Answered

Port bit perfect?

  • 24 January 2020
  • 23 replies
  • 1397 views

Userlevel 1
Badge +3

As the ZP90 is being bricked very soon, does anyone know if the Port is bit-perfect?

icon

Best answer by ratty 24 January 2020, 18:44

In Fixed Volume the Port fills the top 16 bits on the S/PDIF only. The remaining bits are 0. The 16 bits are what comes out of the decoder, so basically it’s transparent.

Note that Variable Volume at 100% is not the same. 

View original

This topic has been closed for further comments. You can use the search bar to find a similar topic, or create a new one by clicking Create Topic at the top of the page.

23 replies

Lol. That made my day, seeing this in the midst of the firestorm. At this time no one cares; but my guess is that it is no different from it's immediate predecessor, the Connect. And not the zp90, that one preceded Connect.

Lol. That made my day, seeing this in the midst of the firestorm. At this time no one cares; but my guess is that it is no different from it's immediate predecessor, the Connect. And not the zp90, that one preceded Connect.

 

Actually, a little known fact is the Connect bug that caused the non-bit perfect thing was fixed a while ago.  As expected, nobody noticed.  :grin:

Yeah, good to see the usual suspects - concerns I mean, not people. Hi res is missing will hopefully surface soon, so we can think business as usual.

In Fixed Volume the Port fills the top 16 bits on the S/PDIF only. The remaining bits are 0. The 16 bits are what comes out of the decoder, so basically it’s transparent.

Note that Variable Volume at 100% is not the same. 

Userlevel 7
Badge +20

In Fixed Volume the Port fills the top 16 bits on the S/PDIF only. The remaining bits are 0. The 16 bits are what comes out of the decoder, so basically it’s transparent.

Note that Variable Volume at 100% is not the same. 

You are a goldmine of interesting information! If I didn’t know differently, I’d simply assume you have access to the Sonos codebase.

I captured the S/PDIF data and analysed it. 

Userlevel 1
Badge +3

Lol. That made my day, seeing this in the midst of the firestorm. At this time no one cares; but my guess is that it is no different from it's immediate predecessor, the Connect. And not the zp90, that one preceded Connect.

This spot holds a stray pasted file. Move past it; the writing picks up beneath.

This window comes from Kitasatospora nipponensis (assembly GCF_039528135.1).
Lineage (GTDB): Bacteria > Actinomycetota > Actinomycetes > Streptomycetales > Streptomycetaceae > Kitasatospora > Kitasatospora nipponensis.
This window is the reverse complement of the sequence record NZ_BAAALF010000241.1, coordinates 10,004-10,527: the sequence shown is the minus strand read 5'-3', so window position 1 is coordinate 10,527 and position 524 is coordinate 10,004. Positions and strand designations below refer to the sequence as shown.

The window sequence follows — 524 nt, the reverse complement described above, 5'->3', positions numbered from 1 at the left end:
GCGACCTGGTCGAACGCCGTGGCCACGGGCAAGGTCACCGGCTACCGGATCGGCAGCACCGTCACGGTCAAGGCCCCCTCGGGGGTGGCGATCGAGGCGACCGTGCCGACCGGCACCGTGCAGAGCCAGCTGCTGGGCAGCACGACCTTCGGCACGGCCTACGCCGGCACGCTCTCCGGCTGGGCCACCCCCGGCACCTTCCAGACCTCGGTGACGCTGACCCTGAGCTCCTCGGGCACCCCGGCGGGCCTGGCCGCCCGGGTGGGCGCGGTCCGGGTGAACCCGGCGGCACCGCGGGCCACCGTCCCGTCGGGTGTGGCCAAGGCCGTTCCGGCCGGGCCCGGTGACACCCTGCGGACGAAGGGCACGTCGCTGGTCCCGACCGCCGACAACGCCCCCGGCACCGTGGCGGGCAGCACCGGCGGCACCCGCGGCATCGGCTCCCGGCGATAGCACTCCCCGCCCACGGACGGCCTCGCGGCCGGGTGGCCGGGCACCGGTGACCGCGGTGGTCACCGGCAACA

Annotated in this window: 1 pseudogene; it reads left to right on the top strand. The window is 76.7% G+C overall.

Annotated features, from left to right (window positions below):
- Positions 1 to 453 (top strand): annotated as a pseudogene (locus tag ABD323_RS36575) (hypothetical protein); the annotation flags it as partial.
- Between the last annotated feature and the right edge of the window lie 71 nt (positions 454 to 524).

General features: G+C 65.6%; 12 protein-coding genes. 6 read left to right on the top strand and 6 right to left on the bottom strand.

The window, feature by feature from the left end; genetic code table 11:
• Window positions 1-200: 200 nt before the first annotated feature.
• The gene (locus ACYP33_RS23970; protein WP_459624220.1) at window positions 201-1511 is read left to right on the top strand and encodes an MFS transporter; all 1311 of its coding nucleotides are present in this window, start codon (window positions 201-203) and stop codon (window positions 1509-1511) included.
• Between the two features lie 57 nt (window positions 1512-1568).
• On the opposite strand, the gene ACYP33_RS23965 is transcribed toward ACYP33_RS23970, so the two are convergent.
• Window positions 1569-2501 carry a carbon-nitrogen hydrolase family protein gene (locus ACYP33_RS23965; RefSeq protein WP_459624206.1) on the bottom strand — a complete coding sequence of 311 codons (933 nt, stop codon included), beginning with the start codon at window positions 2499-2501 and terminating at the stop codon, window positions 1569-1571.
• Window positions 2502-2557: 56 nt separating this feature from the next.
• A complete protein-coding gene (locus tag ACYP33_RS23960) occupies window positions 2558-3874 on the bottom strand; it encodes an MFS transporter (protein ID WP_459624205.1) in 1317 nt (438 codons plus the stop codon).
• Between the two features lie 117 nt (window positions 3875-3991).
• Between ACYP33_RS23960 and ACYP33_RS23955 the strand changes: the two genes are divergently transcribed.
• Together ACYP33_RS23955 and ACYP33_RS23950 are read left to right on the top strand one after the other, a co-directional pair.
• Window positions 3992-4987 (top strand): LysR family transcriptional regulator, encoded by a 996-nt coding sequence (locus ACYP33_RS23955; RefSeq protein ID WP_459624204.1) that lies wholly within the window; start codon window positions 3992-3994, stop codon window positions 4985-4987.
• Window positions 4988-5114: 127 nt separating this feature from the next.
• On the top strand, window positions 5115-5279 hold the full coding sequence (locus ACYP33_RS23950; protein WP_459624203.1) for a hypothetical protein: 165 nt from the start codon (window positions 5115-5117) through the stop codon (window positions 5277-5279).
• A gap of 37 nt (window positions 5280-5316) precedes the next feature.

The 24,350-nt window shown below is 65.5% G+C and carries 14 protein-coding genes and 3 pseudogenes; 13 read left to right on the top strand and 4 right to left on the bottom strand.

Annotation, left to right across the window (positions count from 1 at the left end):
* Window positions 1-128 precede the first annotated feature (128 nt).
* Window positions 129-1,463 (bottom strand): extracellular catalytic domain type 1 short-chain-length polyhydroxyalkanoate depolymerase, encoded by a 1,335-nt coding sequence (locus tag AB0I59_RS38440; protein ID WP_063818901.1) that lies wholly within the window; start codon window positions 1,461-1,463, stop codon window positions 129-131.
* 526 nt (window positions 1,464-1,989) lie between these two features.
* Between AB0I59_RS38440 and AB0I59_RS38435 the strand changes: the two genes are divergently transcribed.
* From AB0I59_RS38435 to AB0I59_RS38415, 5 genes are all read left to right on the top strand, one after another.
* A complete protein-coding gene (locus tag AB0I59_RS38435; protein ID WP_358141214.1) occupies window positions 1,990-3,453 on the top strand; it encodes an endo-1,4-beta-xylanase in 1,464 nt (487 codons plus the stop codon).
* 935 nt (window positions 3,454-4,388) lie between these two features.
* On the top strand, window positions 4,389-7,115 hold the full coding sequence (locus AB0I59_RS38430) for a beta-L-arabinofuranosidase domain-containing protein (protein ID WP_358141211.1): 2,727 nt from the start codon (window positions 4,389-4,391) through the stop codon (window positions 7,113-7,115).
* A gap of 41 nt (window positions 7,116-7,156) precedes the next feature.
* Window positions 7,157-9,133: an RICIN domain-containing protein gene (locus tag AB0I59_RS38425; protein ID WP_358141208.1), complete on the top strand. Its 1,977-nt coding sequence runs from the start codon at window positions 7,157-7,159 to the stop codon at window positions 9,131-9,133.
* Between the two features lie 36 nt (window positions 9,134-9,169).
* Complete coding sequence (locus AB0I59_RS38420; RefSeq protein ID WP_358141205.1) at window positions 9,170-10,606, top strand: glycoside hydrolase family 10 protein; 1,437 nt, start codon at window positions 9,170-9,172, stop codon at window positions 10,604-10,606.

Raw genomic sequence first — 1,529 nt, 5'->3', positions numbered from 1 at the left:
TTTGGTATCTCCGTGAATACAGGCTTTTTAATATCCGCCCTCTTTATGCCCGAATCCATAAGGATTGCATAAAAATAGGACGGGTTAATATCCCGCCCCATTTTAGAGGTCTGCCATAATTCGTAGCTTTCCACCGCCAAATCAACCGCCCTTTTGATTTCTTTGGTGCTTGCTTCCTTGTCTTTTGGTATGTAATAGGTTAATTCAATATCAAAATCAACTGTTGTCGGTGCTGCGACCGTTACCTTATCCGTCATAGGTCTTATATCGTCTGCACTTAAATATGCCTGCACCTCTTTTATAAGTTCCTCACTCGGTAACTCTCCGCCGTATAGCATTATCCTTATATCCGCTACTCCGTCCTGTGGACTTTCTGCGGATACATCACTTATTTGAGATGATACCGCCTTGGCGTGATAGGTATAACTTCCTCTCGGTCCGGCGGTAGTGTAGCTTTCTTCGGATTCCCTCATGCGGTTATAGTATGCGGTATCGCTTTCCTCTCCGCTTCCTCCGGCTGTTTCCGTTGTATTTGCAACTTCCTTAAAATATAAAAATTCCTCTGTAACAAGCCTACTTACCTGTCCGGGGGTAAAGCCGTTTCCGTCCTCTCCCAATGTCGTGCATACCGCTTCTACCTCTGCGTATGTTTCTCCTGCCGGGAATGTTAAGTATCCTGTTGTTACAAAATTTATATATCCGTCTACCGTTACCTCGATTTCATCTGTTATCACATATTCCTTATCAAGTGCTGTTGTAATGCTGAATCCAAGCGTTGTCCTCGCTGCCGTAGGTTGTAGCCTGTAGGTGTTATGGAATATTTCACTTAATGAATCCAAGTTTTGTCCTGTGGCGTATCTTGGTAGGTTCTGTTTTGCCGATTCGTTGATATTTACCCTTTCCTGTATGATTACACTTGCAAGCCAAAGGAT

I care. That makes one of me.

I captured the S/PDIF data and analysed it. 


And is it identical to what is going in? The original question was about whether the Port is bit perfect. The Connect had volume limiting and a one-bit offset.

Cheers, Peter.

 

Actually, a little known fact is the Connect bug that caused the non-bit perfect thing was fixed a while ago.  As expected, nobody noticed.  :grin:

Interesting. Where is this documented?

Interesting. Where is this documented?

 

It’s not.  A little bird told me.  That’s all I can say. 

 

And is it identical to what is going in? The original question was about whether the Port is bit perfect. The Connect had volume limiting and a one-bit offset.

That I can’t confirm absolutely. However any modification to the signal in Fixed Volume ought to show up in the lowest byte being non-zero.

With Variable Volume there does appear to be some soft knee limiting as the samples approach full scale.

However any modification to the signal in Fixed Volume ought to show up in the lowest byte being non-zero.

Is this still true if only the high volumes are being modified (as in a volume limiter)?

 

I’ll hazard an answer. If the volume limiter has a non-zero attack or release time, it could reduce very low amplitude signals adjacent to the peaks, thus pushing them into the lowest byte. Otherwise, no.

However any modification to the signal in Fixed Volume ought to show up in the lowest byte being non-zero.